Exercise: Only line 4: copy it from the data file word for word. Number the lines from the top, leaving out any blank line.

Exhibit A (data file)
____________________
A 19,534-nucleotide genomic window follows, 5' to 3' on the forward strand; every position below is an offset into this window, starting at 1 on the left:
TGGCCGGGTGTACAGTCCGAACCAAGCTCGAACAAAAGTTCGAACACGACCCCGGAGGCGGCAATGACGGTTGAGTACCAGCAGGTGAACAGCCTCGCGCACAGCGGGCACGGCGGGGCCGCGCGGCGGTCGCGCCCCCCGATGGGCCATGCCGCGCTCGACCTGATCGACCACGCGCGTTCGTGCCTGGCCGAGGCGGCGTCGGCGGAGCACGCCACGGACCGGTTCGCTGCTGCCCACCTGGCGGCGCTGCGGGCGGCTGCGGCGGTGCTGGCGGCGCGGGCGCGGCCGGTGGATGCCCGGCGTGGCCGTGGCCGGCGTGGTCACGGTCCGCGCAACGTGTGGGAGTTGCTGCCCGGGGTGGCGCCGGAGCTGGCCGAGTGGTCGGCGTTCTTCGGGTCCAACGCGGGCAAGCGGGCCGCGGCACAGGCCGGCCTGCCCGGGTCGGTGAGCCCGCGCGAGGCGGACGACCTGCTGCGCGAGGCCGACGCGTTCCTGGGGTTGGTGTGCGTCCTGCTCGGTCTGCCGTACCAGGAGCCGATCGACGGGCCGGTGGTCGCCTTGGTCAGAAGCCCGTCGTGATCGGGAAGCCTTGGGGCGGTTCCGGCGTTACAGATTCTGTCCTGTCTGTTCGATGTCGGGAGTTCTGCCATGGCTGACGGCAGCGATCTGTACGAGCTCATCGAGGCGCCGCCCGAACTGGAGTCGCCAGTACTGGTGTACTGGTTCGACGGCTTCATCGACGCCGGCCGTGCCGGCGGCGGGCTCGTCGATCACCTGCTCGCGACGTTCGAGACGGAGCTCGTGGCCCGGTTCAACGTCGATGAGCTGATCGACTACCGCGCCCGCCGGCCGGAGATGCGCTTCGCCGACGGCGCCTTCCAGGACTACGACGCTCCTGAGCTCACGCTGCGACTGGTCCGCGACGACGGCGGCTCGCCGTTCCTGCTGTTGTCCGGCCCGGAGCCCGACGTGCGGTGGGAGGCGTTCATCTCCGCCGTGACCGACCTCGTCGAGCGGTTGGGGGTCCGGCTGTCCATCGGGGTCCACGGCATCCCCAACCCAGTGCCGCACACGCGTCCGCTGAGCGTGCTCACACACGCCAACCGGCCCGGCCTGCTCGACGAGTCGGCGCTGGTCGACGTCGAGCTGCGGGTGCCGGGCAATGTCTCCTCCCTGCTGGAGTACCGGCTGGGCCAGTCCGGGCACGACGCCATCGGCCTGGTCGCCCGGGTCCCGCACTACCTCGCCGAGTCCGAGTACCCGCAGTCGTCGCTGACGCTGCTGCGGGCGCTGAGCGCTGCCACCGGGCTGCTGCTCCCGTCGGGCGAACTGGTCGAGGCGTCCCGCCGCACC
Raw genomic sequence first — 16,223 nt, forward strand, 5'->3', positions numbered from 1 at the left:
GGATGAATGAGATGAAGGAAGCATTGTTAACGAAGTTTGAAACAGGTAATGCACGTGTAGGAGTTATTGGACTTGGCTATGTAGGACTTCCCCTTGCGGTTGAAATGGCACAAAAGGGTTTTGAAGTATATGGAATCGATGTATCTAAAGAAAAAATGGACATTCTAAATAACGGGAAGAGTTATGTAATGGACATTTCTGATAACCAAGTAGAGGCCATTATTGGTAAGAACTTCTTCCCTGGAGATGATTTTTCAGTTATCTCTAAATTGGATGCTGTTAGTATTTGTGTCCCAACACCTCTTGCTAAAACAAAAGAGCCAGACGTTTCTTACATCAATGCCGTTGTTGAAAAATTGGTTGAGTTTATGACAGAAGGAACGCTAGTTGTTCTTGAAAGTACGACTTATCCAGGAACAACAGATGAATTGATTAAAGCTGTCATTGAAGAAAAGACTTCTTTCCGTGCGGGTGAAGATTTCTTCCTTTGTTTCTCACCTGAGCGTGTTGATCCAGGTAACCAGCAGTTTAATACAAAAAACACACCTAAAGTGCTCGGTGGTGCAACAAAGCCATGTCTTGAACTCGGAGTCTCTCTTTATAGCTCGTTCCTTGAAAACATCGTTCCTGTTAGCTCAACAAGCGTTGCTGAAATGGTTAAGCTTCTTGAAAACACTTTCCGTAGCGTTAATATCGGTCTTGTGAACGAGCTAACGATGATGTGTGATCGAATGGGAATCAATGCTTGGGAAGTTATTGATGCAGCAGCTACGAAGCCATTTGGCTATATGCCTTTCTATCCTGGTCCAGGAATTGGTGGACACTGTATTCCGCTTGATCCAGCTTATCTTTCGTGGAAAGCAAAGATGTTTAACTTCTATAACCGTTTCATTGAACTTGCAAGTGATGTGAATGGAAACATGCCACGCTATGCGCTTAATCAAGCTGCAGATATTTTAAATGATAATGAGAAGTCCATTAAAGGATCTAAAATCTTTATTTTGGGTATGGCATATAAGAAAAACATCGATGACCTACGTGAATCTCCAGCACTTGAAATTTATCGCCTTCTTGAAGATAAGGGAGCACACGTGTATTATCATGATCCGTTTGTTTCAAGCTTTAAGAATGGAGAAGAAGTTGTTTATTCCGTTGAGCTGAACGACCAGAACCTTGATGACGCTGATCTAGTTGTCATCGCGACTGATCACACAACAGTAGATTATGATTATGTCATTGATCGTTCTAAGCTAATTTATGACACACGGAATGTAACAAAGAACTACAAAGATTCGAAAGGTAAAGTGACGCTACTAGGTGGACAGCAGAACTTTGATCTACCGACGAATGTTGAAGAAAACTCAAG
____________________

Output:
GGATGAATGAGATGAAGGAAGCATTGTTAACGAAGTTTGAAACAGGTAATGCACGTGTAGGAGTTATTGGACTTGGCTATGTAGGACTTCCCCTTGCGGTTGAAATGGCACAAAAGGGTTTTGAAGTATATGGAATCGATGTATCTAAAGAAAAAATGGACATTCTAAATAACGGGAAGAGTTATGTAATGGACATTTCTGATAACCAAGTAGAGGCCATTATTGGTAAGAACTTCTTCCCTGGAGATGATTTTTCAGTTATCTCTAAATTGGATGCTGTTAGTATTTGTGTCCCAACACCTCTTGCTAAAACAAAAGAGCCAGACGTTTCTTACATCAATGCCGTTGTTGAAAAATTGGTTGAGTTTATGACAGAAGGAACGCTAGTTGTTCTTGAAAGTACGACTTATCCAGGAACAACAGATGAATTGATTAAAGCTGTCATTGAAGAAAAGACTTCTTTCCGTGCGGGTGAAGATTTCTTCCTTTGTTTCTCACCTGAGCGTGTTGATCCAGGTAACCAGCAGTTTAATACAAAAAACACACCTAAAGTGCTCGGTGGTGCAACAAAGCCATGTCTTGAACTCGGAGTCTCTCTTTATAGCTCGTTCCTTGAAAACATCGTTCCTGTTAGCTCAACAAGCGTTGCTGAAATGGTTAAGCTTCTTGAAAACACTTTCCGTAGCGTTAATATCGGTCTTGTGAACGAGCTAACGATGATGTGTGATCGAATGGGAATCAATGCTTGGGAAGTTATTGATGCAGCAGCTACGAAGCCATTTGGCTATATGCCTTTCTATCCTGGTCCAGGAATTGGTGGACACTGTATTCCGCTTGATCCAGCTTATCTTTCGTGGAAAGCAAAGATGTTTAACTTCTATAACCGTTTCATTGAACTTGCAAGTGATGTGAATGGAAACATGCCACGCTATGCGCTTAATCAAGCTGCAGATATTTTAAATGATAATGAGAAGTCCATTAAAGGATCTAAAATCTTTATTTTGGGTATGGCATATAAGAAAAACATCGATGACCTACGTGAATCTCCAGCACTTGAAATTTATCGCCTTCTTGAAGATAAGGGAGCACACGTGTATTATCATGATCCGTTTGTTTCAAGCTTTAAGAATGGAGAAGAAGTTGTTTATTCCGTTGAGCTGAACGACCAGAACCTTGATGACGCTGATCTAGTTGTCATCGCGACTGATCACACAACAGTAGATTATGATTATGTCATTGATCGTTCTAAGCTAATTTATGACACACGGAATGTAACAAAGAACTACAAAGATTCGAAAGGTAAAGTGACGCTACTAGGTGGACAGCAGAACTTTGATCTACCGACGAATGTTGAAGAAAACTCAAG